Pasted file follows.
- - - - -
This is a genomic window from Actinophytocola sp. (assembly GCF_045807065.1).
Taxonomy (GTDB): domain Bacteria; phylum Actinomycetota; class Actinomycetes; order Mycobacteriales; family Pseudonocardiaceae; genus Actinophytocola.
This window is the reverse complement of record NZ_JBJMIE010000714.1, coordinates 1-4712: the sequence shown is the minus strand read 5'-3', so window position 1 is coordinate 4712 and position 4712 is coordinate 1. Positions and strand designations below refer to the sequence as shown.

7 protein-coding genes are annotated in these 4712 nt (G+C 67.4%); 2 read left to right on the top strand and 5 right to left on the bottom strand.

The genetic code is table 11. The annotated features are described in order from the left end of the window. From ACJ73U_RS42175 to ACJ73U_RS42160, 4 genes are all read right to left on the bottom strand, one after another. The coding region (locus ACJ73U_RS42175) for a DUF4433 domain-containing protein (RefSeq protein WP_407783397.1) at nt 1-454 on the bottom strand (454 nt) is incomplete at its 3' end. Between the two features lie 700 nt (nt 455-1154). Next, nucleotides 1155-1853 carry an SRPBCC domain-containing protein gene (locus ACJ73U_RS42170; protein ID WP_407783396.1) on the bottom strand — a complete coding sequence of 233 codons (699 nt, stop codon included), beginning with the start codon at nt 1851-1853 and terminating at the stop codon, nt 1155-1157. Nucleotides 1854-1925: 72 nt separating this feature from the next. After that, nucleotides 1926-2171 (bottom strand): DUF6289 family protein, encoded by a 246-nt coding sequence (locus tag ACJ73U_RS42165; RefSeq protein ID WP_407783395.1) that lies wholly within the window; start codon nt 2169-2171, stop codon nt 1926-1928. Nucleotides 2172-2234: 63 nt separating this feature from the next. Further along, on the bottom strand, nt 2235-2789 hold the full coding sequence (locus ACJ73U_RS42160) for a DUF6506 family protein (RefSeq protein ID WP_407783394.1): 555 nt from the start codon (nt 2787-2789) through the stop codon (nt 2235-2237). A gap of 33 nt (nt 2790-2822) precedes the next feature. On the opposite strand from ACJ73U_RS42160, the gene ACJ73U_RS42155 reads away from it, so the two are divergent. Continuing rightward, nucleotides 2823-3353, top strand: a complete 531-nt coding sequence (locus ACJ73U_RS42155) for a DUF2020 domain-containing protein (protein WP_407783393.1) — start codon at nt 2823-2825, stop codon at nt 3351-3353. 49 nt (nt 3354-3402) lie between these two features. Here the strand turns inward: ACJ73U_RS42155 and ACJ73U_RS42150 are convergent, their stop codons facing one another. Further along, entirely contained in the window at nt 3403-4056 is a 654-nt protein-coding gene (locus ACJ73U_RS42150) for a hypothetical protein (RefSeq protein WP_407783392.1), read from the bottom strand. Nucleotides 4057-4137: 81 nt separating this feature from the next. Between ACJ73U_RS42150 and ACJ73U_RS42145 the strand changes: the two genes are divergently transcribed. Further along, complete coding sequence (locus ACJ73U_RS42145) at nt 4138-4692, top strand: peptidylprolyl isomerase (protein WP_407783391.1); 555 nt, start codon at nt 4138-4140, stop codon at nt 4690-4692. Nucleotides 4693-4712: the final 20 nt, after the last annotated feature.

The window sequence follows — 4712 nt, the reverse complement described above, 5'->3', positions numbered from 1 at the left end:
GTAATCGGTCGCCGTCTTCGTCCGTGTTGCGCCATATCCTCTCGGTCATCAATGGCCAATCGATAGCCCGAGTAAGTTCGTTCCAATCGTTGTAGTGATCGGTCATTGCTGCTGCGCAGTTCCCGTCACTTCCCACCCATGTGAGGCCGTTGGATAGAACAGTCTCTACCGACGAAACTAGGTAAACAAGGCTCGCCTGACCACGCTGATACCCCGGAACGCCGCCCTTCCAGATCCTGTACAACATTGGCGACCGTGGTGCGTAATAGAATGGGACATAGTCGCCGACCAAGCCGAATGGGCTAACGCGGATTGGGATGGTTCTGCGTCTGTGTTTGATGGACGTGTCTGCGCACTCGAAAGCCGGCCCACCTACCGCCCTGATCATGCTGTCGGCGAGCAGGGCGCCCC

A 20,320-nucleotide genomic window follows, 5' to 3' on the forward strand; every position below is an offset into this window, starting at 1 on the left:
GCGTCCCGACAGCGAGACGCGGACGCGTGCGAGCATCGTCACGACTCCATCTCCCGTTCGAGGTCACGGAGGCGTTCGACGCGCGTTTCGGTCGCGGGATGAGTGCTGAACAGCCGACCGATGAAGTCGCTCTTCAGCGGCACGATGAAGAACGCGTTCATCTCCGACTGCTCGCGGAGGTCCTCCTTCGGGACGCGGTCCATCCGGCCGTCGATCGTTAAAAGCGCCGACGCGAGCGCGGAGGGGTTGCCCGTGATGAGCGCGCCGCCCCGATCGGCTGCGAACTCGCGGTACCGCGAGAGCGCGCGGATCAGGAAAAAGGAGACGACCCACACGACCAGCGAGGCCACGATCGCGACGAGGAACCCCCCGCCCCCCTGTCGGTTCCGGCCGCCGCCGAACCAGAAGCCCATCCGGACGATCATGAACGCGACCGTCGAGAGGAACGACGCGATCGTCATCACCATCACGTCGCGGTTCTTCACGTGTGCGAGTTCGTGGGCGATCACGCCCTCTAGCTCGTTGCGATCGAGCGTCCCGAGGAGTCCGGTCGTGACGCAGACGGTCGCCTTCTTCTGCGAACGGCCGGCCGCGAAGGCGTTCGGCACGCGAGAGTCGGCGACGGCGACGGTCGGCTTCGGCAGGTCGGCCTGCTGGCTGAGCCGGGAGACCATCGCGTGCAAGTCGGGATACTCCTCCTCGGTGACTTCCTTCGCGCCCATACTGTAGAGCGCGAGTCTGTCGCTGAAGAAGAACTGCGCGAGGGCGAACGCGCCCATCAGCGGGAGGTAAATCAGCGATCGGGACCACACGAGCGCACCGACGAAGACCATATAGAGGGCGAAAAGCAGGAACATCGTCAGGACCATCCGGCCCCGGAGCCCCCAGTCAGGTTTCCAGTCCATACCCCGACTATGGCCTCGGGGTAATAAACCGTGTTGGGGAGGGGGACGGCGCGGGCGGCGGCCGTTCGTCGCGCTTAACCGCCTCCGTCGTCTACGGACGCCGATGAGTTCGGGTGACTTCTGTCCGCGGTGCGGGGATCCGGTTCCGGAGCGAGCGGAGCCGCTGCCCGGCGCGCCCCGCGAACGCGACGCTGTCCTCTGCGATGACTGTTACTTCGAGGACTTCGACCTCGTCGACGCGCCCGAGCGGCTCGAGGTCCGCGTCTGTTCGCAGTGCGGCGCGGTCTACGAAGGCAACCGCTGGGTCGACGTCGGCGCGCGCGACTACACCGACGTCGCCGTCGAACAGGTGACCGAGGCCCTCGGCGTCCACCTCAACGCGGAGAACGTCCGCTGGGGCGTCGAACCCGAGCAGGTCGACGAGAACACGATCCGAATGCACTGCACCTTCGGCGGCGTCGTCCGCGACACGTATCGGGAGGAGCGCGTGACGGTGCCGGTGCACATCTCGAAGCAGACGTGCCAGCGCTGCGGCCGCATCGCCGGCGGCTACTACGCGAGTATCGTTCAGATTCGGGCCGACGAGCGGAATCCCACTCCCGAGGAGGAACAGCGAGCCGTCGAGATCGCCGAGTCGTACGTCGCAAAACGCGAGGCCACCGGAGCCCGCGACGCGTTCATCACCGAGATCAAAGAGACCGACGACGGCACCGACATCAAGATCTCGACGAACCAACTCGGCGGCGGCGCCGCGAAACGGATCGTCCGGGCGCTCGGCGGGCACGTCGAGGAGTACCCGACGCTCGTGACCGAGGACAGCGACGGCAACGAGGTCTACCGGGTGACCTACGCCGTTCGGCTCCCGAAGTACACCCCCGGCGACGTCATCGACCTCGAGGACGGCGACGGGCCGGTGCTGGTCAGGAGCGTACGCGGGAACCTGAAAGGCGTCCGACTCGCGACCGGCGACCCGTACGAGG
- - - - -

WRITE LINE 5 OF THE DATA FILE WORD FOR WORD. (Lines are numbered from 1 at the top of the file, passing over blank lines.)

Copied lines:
The genetic code is table 11. The annotated features are described in order from the left end of the window. From ACJ73U_RS42175 to ACJ73U_RS42160, 4 genes are all read right to left on the bottom strand, one after another. The coding region (locus ACJ73U_RS42175) for a DUF4433 domain-containing protein (RefSeq protein WP_407783397.1) at nt 1-454 on the bottom strand (454 nt) is incomplete at its 3' end. Between the two features lie 700 nt (nt 455-1154). Next, nucleotides 1155-1853 carry an SRPBCC domain-containing protein gene (locus ACJ73U_RS42170; protein ID WP_407783396.1) on the bottom strand — a complete coding sequence of 233 codons (699 nt, stop codon included), beginning with the start codon at nt 1851-1853 and terminating at the stop codon, nt 1155-1157. Nucleotides 1854-1925: 72 nt separating this feature from the next. After that, nucleotides 1926-2171 (bottom strand): DUF6289 family protein, encoded by a 246-nt coding sequence (locus tag ACJ73U_RS42165; RefSeq protein ID WP_407783395.1) that lies wholly within the window; start codon nt 2169-2171, stop codon nt 1926-1928. Nucleotides 2172-2234: 63 nt separating this feature from the next. Further along, on the bottom strand, nt 2235-2789 hold the full coding sequence (locus ACJ73U_RS42160) for a DUF6506 family protein (RefSeq protein ID WP_407783394.1): 555 nt from the start codon (nt 2787-2789) through the stop codon (nt 2235-2237). A gap of 33 nt (nt 2790-2822) precedes the next feature. On the opposite strand from ACJ73U_RS42160, the gene ACJ73U_RS42155 reads away from it, so the two are divergent. Continuing rightward, nucleotides 2823-3353, top strand: a complete 531-nt coding sequence (locus ACJ73U_RS42155) for a DUF2020 domain-containing protein (protein WP_407783393.1) — start codon at nt 2823-2825, stop codon at nt 3351-3353. 49 nt (nt 3354-3402) lie between these two features. Here the strand turns inward: ACJ73U_RS42155 and ACJ73U_RS42150 are convergent, their stop codons facing one another. Further along, entirely contained in the window at nt 3403-4056 is a 654-nt protein-coding gene (locus ACJ73U_RS42150) for a hypothetical protein (RefSeq protein WP_407783392.1), read from the bottom strand. Nucleotides 4057-4137: 81 nt separating this feature from the next. Between ACJ73U_RS42150 and ACJ73U_RS42145 the strand changes: the two genes are divergently transcribed. Further along, complete coding sequence (locus ACJ73U_RS42145) at nt 4138-4692, top strand: peptidylprolyl isomerase (protein WP_407783391.1); 555 nt, start codon at nt 4138-4140, stop codon at nt 4690-4692. Nucleotides 4693-4712: the final 20 nt, after the last annotated feature.